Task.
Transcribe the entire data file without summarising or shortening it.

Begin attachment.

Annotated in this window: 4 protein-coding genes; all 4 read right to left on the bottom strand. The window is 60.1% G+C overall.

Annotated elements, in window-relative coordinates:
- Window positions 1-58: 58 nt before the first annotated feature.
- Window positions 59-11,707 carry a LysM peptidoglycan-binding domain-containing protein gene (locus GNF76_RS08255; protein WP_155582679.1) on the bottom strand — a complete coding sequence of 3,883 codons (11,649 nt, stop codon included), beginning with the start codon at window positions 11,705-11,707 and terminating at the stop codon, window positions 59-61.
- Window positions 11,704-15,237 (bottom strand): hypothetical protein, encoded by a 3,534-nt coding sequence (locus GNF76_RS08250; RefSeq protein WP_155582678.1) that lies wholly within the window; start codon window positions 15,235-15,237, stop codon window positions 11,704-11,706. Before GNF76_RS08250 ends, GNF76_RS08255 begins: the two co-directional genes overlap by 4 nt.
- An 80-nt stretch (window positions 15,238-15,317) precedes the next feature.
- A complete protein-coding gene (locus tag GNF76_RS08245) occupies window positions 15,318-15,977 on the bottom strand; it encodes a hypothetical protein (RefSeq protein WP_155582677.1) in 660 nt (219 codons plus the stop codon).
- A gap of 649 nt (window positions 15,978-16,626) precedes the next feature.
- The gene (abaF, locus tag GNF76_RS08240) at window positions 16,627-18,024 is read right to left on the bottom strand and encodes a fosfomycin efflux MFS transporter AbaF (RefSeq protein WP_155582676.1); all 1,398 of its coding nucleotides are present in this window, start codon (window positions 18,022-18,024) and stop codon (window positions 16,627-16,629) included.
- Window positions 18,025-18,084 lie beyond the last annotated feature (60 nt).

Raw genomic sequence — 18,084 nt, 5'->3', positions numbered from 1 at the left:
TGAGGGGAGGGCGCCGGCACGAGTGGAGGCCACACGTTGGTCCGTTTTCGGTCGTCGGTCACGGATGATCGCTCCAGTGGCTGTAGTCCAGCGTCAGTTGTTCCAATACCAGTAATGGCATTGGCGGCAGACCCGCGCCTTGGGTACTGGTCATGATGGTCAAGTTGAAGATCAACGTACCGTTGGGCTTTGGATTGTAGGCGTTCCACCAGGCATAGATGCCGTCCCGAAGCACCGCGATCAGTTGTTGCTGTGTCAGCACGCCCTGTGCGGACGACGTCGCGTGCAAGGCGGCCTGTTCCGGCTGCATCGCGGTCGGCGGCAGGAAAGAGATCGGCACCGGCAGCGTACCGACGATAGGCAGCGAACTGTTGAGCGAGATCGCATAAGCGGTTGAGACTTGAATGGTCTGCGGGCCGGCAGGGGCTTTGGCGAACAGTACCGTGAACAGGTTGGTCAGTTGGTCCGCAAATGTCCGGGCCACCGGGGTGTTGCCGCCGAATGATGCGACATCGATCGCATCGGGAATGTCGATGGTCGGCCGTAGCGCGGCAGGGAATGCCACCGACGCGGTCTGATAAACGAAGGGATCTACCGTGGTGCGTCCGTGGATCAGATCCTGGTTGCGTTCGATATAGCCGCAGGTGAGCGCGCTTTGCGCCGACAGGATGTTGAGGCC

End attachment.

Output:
Annotated in this window: 4 protein-coding genes; all 4 read right to left on the bottom strand. The window is 60.1% G+C overall.

Annotated elements, in window-relative coordinates:
- Window positions 1-58: 58 nt before the first annotated feature.
- Window positions 59-11,707 carry a LysM peptidoglycan-binding domain-containing protein gene (locus GNF76_RS08255; protein WP_155582679.1) on the bottom strand — a complete coding sequence of 3,883 codons (11,649 nt, stop codon included), beginning with the start codon at window positions 11,705-11,707 and terminating at the stop codon, window positions 59-61.
- Window positions 11,704-15,237 (bottom strand): hypothetical protein, encoded by a 3,534-nt coding sequence (locus GNF76_RS08250; RefSeq protein WP_155582678.1) that lies wholly within the window; start codon window positions 15,235-15,237, stop codon window positions 11,704-11,706. Before GNF76_RS08250 ends, GNF76_RS08255 begins: the two co-directional genes overlap by 4 nt.
- An 80-nt stretch (window positions 15,238-15,317) precedes the next feature.
- A complete protein-coding gene (locus tag GNF76_RS08245) occupies window positions 15,318-15,977 on the bottom strand; it encodes a hypothetical protein (RefSeq protein WP_155582677.1) in 660 nt (219 codons plus the stop codon).
- A gap of 649 nt (window positions 15,978-16,626) precedes the next feature.
- The gene (abaF, locus tag GNF76_RS08240) at window positions 16,627-18,024 is read right to left on the bottom strand and encodes a fosfomycin efflux MFS transporter AbaF (RefSeq protein WP_155582676.1); all 1,398 of its coding nucleotides are present in this window, start codon (window positions 18,022-18,024) and stop codon (window positions 16,627-16,629) included.
- Window positions 18,025-18,084 lie beyond the last annotated feature (60 nt).

Raw genomic sequence — 18,084 nt, 5'->3', positions numbered from 1 at the left:
TGAGGGGAGGGCGCCGGCACGAGTGGAGGCCACACGTTGGTCCGTTTTCGGTCGTCGGTCACGGATGATCGCTCCAGTGGCTGTAGTCCAGCGTCAGTTGTTCCAATACCAGTAATGGCATTGGCGGCAGACCCGCGCCTTGGGTACTGGTCATGATGGTCAAGTTGAAGATCAACGTACCGTTGGGCTTTGGATTGTAGGCGTTCCACCAGGCATAGATGCCGTCCCGAAGCACCGCGATCAGTTGTTGCTGTGTCAGCACGCCCTGTGCGGACGACGTCGCGTGCAAGGCGGCCTGTTCCGGCTGCATCGCGGTCGGCGGCAGGAAAGAGATCGGCACCGGCAGCGTACCGACGATAGGCAGCGAACTGTTGAGCGAGATCGCATAAGCGGTTGAGACTTGAATGGTCTGCGGGCCGGCAGGGGCTTTGGCGAACAGTACCGTGAACAGGTTGGTCAGTTGGTCCGCAAATGTCCGGGCCACCGGGGTGTTGCCGCCGAATGATGCGACATCGATCGCATCGGGAATGTCGATGGTCGGCCGTAGCGCGGCAGGGAATGCCACCGACGCGGTCTGATAAACGAAGGGATCTACCGTGGTGCGTCCGTGGATCAGATCCTGGTTGCGTTCGATATAGCCGCAGGTGAGCGCGCTTTGCGCCGACAGGATGTTGAGGCC